Cranberry Pills For Your Cats: Why and Which Ones Actually Work?

cats with UTI
(Last Updated On: April 17, 2021)

Cranberry pills have been used extensively in modern times to help treat and prevent urinary tract infections. Now on the market, there is a range of cranberry supplement pills or cranberry powder for cats which are designed to combat your cat’s urinary problems, as well as working more generally to boost their immune system.

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Cranberry Supplements for Cats

PetMD Cranberry Supplement

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These cranberry pills come in the form of chewable tablets containing 100 mg cranberry extract, 150 mg D-Mannose, 56 mg Echinacea, 20 mg Oregon grape root and 20 mg Vitamin C. Also contains Dicalcium Phosphate, Magnesium Stearate, Microcrystalline Cellulose, Pork Liver, and Silicon Dioxide. Can be administered as a treat or by crumbling over your cat’s meal. Dosages vary with weight.

Why It’s So Popular:
– Easy to grind up to mix with meals.
– Boosts the immune system.
– Relatively tasty.
– Seems to work successfully.

Keep In Mind:
– High Vitamin C intake can sometimes poses risks of calcium-oxalate crystal and stone formation.

PalaTech Plus Cranberry Chewable Tablets

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Chicken liver flavour cranberry pills containing: 210 mg Cranberry extract, 105 mg Echinacea, 34 mg Oregon grape root, 34 mg Sodium Ascorbate. Recommended that you cut in half for the proper dose.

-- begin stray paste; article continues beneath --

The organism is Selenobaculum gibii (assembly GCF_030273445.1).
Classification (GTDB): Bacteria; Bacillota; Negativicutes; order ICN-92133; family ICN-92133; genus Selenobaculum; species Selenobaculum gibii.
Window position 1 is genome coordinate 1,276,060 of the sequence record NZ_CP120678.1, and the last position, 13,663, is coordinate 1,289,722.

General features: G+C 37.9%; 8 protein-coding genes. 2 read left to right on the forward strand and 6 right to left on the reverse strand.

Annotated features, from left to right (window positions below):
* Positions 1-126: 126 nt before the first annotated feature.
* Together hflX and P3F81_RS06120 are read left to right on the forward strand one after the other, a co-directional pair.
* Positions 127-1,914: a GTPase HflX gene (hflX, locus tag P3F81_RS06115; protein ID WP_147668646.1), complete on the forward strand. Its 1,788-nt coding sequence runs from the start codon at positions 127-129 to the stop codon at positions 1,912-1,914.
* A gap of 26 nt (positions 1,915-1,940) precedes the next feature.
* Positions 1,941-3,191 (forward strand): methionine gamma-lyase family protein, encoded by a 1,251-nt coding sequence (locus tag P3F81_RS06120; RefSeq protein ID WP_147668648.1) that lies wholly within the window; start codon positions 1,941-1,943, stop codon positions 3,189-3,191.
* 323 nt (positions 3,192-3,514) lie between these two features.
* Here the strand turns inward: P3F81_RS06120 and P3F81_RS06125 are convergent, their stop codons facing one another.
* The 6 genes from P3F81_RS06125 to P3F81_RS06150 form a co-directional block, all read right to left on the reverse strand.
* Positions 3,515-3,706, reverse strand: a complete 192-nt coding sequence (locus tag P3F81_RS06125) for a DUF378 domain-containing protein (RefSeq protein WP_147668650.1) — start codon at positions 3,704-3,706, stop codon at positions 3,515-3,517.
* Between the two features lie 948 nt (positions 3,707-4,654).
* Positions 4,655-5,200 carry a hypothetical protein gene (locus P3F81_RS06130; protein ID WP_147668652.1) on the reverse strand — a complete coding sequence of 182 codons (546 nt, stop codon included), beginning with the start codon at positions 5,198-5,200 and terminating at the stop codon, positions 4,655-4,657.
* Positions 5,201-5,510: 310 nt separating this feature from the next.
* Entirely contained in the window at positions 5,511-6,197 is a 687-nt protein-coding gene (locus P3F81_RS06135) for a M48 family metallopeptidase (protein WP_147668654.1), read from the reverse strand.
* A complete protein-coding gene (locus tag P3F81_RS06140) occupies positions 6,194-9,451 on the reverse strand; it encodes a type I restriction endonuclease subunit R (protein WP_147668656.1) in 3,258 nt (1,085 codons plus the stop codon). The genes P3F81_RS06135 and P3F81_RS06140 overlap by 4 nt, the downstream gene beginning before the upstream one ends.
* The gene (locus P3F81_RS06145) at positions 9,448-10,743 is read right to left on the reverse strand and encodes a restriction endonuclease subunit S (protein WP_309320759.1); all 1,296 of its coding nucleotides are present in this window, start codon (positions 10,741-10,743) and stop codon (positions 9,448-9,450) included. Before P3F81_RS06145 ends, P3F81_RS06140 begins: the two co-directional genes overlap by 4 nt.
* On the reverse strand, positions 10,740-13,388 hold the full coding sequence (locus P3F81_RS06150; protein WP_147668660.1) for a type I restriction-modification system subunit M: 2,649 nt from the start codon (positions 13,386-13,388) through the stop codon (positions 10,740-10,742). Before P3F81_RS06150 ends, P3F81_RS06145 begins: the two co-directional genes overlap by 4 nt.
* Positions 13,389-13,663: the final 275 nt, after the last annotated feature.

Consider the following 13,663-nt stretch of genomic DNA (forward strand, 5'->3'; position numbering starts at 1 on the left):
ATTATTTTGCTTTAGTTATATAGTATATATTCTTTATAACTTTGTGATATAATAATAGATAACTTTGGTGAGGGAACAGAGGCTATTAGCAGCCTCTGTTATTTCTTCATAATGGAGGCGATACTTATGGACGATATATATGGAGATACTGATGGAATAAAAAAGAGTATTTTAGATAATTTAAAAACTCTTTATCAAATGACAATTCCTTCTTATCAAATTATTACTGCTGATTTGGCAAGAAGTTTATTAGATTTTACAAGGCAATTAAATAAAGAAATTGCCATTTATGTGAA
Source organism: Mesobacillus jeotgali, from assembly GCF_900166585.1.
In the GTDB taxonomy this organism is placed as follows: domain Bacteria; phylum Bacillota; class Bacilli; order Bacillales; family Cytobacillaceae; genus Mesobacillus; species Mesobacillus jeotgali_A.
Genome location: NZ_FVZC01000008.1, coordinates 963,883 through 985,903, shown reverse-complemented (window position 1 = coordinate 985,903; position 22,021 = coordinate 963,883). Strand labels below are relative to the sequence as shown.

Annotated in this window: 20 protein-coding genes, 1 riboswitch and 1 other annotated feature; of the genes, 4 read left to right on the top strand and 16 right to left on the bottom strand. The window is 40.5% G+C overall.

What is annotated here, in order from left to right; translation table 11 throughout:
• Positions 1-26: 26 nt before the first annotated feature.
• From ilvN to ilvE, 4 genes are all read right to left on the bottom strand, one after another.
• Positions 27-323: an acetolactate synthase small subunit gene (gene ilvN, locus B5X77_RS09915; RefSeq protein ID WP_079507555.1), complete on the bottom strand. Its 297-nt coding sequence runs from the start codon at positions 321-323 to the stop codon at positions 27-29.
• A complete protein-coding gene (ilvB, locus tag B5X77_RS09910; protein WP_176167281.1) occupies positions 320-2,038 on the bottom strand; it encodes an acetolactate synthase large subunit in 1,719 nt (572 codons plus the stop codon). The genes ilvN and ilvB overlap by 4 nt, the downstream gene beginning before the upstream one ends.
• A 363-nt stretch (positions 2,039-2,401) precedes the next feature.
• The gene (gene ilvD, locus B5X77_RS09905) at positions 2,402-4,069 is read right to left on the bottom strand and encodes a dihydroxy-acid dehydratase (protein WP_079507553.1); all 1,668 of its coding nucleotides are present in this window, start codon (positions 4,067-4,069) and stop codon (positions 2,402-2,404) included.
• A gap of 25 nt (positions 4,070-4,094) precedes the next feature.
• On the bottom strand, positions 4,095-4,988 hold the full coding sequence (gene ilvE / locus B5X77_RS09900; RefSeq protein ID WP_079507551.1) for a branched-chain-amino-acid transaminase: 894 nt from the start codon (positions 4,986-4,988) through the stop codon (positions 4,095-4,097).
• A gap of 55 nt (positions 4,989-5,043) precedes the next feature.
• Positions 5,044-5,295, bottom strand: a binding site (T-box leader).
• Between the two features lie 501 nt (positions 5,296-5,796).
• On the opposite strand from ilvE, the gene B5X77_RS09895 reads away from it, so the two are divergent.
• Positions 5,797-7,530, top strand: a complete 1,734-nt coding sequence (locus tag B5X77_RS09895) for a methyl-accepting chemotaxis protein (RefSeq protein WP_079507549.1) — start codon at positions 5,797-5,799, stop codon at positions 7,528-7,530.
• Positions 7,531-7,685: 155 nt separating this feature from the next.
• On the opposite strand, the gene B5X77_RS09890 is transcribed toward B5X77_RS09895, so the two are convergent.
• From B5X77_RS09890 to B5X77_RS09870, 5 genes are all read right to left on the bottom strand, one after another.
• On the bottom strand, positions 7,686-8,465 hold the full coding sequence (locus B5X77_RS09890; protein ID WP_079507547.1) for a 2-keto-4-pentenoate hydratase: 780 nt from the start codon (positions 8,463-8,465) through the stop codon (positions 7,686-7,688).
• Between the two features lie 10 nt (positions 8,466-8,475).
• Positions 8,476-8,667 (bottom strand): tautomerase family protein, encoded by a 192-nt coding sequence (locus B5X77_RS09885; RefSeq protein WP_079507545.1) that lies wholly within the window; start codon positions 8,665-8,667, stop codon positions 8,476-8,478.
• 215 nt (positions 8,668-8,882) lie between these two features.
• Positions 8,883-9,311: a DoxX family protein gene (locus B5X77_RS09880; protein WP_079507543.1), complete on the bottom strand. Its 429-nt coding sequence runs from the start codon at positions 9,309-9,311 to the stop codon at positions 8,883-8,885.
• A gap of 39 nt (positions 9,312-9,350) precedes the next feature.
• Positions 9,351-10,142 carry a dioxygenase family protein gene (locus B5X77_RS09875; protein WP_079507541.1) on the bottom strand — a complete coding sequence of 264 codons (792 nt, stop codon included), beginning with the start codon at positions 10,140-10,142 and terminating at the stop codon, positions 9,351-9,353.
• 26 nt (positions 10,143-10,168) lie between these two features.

Why It’s So Popular:
– High cranberry potency seems to work very well to combat UTIs
– Boosts the immune system
– Quite cheap in comparison to others.

Keep In Mind:
– Not easy to split in half.
– Not very tasty

Cranberry Antioxidant Nutrition Support

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These cranberry pills also help to prevent flea infestation. 150 mg D-Mannose, 150 mg Cranberry Extract (Vaccinium macrocarpon), 35 mg Vitamin C.

Why It’s So Popular:
– Reasonably good price considering amount of pills in one container.
– All natural ingredients.
– Very few ingredients.
– Seems to work successfully.

Keep In Mind:
– High Vitamin C intake poses risks of calcium-oxalate crystal and stone formation.

How Cranberry Can Help With Your Cat’s Urinary Tract Infection?

We humans and our urinary tract infections (UTIs) have had quite an ambiguous relationship with cranberries used as medication. It has been thought that the consumption of cranberries can act to prevent or even treat those infections. The initial reasoning behind this is that it would make your pee more acidic, and thus would make more of an inhospitable environment for those pesky bacteria.

More light was shed on the topic in 1984 by a paper published in the Journal of Urology by a gentleman called A.E. Sobota. He found that people who regularly drank cranberry juice built up a safeguard against E. coli accumulation on the cells of their urinary system. This was later expounded upon, when it was realized that a certain property of cranberry juice, namely the inclusion of a group of compounds termed proanthocyanidins, can be acknowledged for its anti-E. coli temperament.